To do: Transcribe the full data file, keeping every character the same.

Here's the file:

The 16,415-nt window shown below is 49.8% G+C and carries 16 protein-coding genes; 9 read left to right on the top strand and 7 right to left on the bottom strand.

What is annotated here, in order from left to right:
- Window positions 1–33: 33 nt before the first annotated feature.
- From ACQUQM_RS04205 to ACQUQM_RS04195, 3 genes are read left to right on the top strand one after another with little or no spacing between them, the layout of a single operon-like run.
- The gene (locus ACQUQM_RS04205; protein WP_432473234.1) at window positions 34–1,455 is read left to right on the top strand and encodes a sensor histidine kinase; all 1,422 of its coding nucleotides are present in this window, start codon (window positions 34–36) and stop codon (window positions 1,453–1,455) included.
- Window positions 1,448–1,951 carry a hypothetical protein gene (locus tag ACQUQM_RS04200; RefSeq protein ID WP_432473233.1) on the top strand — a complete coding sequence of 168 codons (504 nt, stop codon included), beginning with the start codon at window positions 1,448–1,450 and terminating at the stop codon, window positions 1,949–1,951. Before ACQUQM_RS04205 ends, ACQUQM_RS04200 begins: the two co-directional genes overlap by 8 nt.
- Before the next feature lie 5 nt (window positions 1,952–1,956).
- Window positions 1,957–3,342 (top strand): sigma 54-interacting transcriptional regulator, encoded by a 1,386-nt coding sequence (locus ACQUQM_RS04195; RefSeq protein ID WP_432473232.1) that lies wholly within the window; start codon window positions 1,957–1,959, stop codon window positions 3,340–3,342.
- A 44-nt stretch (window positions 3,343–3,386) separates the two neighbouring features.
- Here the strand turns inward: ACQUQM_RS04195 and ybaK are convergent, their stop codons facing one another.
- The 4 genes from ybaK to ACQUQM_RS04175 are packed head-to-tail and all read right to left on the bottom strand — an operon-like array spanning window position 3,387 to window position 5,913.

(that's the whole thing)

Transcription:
The 16,415-nt window shown below is 49.8% G+C and carries 16 protein-coding genes; 9 read left to right on the top strand and 7 right to left on the bottom strand.

What is annotated here, in order from left to right:
- Window positions 1–33: 33 nt before the first annotated feature.
- From ACQUQM_RS04205 to ACQUQM_RS04195, 3 genes are read left to right on the top strand one after another with little or no spacing between them, the layout of a single operon-like run.
- The gene (locus ACQUQM_RS04205; protein WP_432473234.1) at window positions 34–1,455 is read left to right on the top strand and encodes a sensor histidine kinase; all 1,422 of its coding nucleotides are present in this window, start codon (window positions 34–36) and stop codon (window positions 1,453–1,455) included.
- Window positions 1,448–1,951 carry a hypothetical protein gene (locus tag ACQUQM_RS04200; RefSeq protein ID WP_432473233.1) on the top strand — a complete coding sequence of 168 codons (504 nt, stop codon included), beginning with the start codon at window positions 1,448–1,450 and terminating at the stop codon, window positions 1,949–1,951. Before ACQUQM_RS04205 ends, ACQUQM_RS04200 begins: the two co-directional genes overlap by 8 nt.
- Before the next feature lie 5 nt (window positions 1,952–1,956).
- Window positions 1,957–3,342 (top strand): sigma 54-interacting transcriptional regulator, encoded by a 1,386-nt coding sequence (locus ACQUQM_RS04195; RefSeq protein ID WP_432473232.1) that lies wholly within the window; start codon window positions 1,957–1,959, stop codon window positions 3,340–3,342.
- A 44-nt stretch (window positions 3,343–3,386) separates the two neighbouring features.
- Here the strand turns inward: ACQUQM_RS04195 and ybaK are convergent, their stop codons facing one another.
- The 4 genes from ybaK to ACQUQM_RS04175 are packed head-to-tail and all read right to left on the bottom strand — an operon-like array spanning window position 3,387 to window position 5,913.